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The Flexibility of Network Attached Storage (NAS)

Original Article Date: 2005-04-22

You might of heard of NAS - it's the latest acronym in corporate networking that is being plastered all over the web and magazine-ads. But what exactly is it?

You are quite likely to know that NAS stands for Network Attached Storage, and that basically tells you what it's about. NAS allows you to "plug" massive storage directly into your network, allowing great flexibility in accessing or adding storage that can be used across your network.

Traditional Network Storage Architectures

Traditional networks only allowed data to be stored directly onto network servers. For instance, if you were running a web server, an e-mail server and an internal / departmental file server on your network, each of these servers would be responsible for providing its own storage.

The problem with this architecture is that it's inflexible. Should one of these servers outgrow its storage capacity, you'd have to start getting into expensive and complicated hard drive upgrades. And sometimes, the limitations of the server's physical size would prevent meaningful upgrades, and so in these cases you'd have to replace the entire box.

This model also suffers from potential inefficiency. Whilst on one hand you might not have foreseen the dramatic increase in space needed on your e-mail server, you might equally have over-estimated the storage required by the web server, which is now using only a third of the drive space originally intended for it.

The solution to these problems is separating server space from storage space.

NAS - Separating Server Processing from Storage

Network Attached Storage is, logically speaking, attached directly to the network. So you don't have to associate or attach it to, or go through one of your servers to obtain storage over the network. In essence, the network storage has become modularized, providing enormous flexibility in how your plan or grow your storage requirements.

By de-coupling your network storage from your servers, you free them up to do exactly what they were intended for. Web servers are there to process and handle requests from internet visitors. E-mail servers process internal and internet-based e-mails. These servers are essentially processors, not storage bins! Of course, each needs to store web and e-mail content , but these can be stored on modular storage attached to the network.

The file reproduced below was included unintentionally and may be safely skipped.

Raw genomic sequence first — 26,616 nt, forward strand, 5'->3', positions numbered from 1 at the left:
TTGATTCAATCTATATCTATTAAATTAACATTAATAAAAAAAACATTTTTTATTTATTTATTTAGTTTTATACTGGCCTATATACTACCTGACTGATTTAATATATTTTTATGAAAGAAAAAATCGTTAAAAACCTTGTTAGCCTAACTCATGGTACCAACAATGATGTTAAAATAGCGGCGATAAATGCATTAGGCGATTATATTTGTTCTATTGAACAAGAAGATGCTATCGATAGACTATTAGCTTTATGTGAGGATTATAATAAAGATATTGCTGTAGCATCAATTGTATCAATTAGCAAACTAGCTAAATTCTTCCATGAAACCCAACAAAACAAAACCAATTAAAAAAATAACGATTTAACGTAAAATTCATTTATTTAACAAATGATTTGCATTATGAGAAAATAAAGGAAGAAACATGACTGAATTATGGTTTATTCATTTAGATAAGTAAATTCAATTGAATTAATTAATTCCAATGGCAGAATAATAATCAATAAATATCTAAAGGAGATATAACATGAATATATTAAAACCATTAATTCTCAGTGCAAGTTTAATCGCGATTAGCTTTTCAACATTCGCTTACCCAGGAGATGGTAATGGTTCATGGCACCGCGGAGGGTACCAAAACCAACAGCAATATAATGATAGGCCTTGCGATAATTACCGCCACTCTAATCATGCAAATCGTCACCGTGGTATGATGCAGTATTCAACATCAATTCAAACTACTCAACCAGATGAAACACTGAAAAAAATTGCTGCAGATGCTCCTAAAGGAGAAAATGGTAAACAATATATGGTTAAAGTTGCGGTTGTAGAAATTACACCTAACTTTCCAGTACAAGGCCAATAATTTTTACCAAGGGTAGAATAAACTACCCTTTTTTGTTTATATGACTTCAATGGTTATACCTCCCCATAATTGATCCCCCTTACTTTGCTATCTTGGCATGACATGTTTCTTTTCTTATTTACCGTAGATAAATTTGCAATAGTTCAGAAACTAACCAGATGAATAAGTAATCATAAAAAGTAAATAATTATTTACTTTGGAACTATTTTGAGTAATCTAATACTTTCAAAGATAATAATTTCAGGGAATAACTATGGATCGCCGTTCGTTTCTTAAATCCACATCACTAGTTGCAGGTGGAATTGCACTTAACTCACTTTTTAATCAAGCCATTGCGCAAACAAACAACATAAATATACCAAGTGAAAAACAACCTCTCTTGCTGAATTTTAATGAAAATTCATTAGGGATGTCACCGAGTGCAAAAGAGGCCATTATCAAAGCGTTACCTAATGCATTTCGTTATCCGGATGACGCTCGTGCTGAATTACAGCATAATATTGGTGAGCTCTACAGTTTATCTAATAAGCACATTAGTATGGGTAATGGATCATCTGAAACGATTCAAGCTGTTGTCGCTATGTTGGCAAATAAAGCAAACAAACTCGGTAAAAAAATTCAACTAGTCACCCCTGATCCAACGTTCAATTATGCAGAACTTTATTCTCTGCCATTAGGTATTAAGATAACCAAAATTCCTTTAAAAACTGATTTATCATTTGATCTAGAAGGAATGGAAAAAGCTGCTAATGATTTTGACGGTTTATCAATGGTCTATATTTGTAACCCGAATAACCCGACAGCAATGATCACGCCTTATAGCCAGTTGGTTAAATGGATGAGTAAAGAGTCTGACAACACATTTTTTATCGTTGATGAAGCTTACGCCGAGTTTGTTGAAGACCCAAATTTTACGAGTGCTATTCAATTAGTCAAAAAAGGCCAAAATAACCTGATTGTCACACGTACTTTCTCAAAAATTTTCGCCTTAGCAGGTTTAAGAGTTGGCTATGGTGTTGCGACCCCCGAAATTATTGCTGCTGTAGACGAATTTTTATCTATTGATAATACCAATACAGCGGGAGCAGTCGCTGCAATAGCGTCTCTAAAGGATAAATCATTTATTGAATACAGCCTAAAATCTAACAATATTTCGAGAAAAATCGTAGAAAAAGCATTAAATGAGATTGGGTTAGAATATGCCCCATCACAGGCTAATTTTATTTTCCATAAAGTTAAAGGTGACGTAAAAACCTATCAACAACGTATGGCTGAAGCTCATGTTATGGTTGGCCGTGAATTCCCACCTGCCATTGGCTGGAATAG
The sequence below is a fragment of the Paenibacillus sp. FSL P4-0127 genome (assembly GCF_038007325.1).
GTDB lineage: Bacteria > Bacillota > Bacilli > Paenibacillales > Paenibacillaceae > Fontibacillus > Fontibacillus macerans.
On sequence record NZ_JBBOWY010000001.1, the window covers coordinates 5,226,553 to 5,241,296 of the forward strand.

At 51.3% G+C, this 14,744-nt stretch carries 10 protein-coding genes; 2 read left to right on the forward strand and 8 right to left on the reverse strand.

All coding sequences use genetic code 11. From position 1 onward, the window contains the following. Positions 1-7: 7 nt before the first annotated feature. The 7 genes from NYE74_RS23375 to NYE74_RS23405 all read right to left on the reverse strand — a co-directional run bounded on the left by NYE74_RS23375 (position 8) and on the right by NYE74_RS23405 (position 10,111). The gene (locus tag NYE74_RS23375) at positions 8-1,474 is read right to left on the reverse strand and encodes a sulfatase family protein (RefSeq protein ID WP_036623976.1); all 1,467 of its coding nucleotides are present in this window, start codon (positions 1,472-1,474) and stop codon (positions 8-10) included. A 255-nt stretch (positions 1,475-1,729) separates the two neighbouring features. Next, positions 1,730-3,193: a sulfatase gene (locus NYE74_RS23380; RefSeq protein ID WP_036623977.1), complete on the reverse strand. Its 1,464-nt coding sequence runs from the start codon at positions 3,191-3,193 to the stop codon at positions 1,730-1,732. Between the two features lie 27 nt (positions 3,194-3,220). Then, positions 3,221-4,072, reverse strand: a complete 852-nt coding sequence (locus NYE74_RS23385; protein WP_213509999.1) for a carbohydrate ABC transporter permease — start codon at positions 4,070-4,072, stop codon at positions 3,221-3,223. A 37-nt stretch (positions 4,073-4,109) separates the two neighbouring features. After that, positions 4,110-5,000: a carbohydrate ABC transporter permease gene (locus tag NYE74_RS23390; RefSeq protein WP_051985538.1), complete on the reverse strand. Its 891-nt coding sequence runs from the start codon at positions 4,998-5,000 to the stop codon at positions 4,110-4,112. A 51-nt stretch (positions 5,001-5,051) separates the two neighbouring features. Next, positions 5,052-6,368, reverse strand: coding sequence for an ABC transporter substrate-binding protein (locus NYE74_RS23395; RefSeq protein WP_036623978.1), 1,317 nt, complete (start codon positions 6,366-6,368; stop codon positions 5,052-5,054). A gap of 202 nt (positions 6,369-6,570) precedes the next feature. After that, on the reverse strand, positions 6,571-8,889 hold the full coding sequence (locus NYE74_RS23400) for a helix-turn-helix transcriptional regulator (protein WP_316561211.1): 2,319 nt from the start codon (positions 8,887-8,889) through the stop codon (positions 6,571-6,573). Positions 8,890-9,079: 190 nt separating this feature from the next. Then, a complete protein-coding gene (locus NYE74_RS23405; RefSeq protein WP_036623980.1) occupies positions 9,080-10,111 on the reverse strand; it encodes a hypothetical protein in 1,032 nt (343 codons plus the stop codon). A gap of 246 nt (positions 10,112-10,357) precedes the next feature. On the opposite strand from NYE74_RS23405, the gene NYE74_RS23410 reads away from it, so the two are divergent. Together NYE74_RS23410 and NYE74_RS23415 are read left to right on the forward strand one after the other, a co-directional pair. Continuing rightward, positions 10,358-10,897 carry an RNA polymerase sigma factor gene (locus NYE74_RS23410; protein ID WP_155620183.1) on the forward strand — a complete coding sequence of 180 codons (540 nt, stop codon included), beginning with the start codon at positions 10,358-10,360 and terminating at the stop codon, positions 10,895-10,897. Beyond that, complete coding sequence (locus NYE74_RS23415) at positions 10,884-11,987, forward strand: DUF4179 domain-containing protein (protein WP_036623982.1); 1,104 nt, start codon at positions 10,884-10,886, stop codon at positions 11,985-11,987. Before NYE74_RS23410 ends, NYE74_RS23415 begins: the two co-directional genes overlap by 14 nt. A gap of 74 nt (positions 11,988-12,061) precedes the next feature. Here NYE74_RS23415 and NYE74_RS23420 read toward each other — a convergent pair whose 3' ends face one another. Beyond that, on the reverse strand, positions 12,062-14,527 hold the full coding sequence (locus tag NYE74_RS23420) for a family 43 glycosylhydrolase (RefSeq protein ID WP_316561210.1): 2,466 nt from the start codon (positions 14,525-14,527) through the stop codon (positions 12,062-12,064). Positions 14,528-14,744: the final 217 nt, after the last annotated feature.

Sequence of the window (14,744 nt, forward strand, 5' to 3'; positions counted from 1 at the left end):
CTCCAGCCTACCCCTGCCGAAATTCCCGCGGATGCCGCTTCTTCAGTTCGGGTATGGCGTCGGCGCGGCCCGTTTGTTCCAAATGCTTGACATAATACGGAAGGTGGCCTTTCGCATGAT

In that way, as the processing demands of each server change and grow over time, upgrades to CPUs, RAM or entire systems can be made independently to demands placed on them in regard to storage.

The upshot of this is reduced TCO (total cost of ownership) and, of course, reduced headaches for your IT administrator in planning out network storage!

But what's inside a NAS Box?

A NAS box is regarded as a Network Appliance (such as a hardware firewall, router or spam-filter), in that it plugs into your network and almost immediately begins performing a function. In the case of NAS, this is exposing a small or large number of hard-drives to the network as one or more useable storage volumes.

Essentially, the NAS appliance is an entry-level server, utilising a low-cost Pentium®4 CPU, which performs the basic I/O operations needed. A relatively inexpensive P4 motherboard, equipped with one or more gigabit LAN ports provides overall physical connectivity with the network, and with the RAID controller which acts as one or more logical drives.

The beauty in NAS appliances is in the operating system. An OS that only needs to handle disk operations is very simple, and in the case of Open-E® NAS, which we use on our NAS appliances, can be fitted onto flash-memory which plugs into the IDE slot of the mainboard.

Having the OS on a dependable flash memory module allows the user to configure their storage using 100% of all physical drives in the box. Not all NAS solutions are as elegant as this, however, as some NAS operating systems need to be stored on some portion of the hard drives, and protected from failure using RAID1 - it gets complex.

Setting up NAS in minutes

NAS appliances such as those incorporating Open-E® can be configured in minutes to provide terabytes of storage. A typical sequence, after receiving your NAS Appliance from us would be:

  1. Locally set up the RAID Controller (in the controller card's BIOS) to expose one or more logical disk volumes.
  2. Connect your NAS appliance to your network.
  3. Access the NAS appliance configuration utility using a web browser from any machine on your network.
  4. Configure your drive shares, user privileges, tape back-up schedules etc. from the NAS interface.
  5. Start using your NAS as one or more network drives!

NAS Solutions from Electronics Nexus

Electronics Nexus offers a range of customizable  NAS Appliances starting at $2,199. The main differences between the six different solutions we offer are maximum storage size and whether they come with Serial ATA or SCSI drives. All NAS Appliances come with hot-swappable drive bays, 2 gigabit LAN ports, a RAID controller and the Open-E® NAS Operating System on a flash-memory card that plugs into one of the IDE slots.

If you think you might have a need for flexible storage that can grow independently of your existing server needs, feel free to give us a call. I'll be happy to answer any of your questions, or to help you choose which appliance is the right solution for your needs!

Best regards,

Ben Ranson
Chief Systems Engineer